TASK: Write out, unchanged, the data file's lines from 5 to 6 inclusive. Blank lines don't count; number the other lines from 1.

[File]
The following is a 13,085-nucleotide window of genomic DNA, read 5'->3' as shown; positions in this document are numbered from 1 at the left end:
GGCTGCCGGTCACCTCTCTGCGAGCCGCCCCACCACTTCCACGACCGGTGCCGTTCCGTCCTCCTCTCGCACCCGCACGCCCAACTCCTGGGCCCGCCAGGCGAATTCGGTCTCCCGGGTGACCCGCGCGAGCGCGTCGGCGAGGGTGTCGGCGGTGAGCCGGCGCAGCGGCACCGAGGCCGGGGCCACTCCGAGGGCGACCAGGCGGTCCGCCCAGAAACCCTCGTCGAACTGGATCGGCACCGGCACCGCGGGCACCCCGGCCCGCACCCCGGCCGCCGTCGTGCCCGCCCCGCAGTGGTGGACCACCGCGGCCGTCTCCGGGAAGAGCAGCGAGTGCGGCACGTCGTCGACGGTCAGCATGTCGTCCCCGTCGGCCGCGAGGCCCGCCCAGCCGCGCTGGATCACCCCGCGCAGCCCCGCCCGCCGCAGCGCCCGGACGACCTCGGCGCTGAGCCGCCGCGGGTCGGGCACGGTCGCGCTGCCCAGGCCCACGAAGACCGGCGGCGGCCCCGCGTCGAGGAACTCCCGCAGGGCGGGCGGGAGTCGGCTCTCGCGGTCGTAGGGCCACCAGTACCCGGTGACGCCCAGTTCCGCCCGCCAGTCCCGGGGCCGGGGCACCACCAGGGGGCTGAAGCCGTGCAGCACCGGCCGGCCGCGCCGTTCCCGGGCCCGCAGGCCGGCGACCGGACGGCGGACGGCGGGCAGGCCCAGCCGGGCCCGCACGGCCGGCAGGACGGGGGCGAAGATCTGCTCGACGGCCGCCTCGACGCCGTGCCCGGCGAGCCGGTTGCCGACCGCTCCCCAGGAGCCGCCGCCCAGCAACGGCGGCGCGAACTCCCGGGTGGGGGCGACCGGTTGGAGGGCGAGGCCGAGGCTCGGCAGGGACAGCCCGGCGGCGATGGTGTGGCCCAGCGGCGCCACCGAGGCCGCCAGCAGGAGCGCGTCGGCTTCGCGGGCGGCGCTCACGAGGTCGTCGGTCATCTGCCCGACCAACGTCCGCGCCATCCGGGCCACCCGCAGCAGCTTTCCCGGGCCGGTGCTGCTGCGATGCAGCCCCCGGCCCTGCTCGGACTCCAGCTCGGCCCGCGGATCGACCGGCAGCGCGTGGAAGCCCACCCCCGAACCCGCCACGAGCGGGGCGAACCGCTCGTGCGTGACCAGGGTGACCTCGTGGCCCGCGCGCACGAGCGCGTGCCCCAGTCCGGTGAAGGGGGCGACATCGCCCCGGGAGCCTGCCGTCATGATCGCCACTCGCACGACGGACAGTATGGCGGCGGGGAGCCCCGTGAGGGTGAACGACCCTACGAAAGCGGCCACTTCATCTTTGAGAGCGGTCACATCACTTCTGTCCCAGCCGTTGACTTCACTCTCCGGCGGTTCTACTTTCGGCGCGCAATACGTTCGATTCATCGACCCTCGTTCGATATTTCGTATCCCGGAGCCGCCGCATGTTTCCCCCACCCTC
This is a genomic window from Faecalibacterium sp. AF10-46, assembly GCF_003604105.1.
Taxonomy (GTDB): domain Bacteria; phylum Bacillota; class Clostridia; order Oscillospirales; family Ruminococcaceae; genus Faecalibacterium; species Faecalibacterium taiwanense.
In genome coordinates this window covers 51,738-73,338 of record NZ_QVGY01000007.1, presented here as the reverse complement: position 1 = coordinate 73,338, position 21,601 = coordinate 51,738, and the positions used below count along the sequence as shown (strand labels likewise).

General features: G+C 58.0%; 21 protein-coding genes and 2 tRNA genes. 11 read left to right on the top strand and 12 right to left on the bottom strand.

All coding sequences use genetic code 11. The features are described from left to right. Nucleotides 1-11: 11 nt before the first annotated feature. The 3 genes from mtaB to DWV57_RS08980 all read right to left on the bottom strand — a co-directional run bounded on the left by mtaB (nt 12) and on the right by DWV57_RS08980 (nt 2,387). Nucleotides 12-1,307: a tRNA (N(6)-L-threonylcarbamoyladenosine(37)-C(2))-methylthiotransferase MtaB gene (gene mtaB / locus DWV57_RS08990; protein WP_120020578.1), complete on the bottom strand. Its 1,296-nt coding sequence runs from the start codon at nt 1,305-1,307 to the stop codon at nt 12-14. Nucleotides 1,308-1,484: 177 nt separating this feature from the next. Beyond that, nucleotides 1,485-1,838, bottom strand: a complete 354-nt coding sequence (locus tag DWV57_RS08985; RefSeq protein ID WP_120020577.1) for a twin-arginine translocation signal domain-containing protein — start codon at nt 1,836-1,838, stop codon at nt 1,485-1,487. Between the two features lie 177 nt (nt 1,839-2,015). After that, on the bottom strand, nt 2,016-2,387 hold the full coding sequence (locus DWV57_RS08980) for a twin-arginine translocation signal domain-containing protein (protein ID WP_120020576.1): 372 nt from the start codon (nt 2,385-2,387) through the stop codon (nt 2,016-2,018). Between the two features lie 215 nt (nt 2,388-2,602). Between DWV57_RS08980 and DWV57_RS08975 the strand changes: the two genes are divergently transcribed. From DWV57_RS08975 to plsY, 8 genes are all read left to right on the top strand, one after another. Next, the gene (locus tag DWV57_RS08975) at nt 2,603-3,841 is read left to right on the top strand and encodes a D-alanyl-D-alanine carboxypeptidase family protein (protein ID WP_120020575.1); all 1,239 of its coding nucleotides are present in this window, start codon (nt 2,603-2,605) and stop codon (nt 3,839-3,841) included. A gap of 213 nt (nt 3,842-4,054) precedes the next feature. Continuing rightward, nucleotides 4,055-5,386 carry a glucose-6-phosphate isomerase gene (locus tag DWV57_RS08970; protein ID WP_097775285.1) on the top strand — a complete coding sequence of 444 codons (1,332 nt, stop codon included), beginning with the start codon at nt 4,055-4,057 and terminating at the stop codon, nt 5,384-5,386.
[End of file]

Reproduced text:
In genome coordinates this window covers 51,738-73,338 of record NZ_QVGY01000007.1, presented here as the reverse complement: position 1 = coordinate 73,338, position 21,601 = coordinate 51,738, and the positions used below count along the sequence as shown (strand labels likewise).

General features: G+C 58.0%; 21 protein-coding genes and 2 tRNA genes. 11 read left to right on the top strand and 12 right to left on the bottom strand.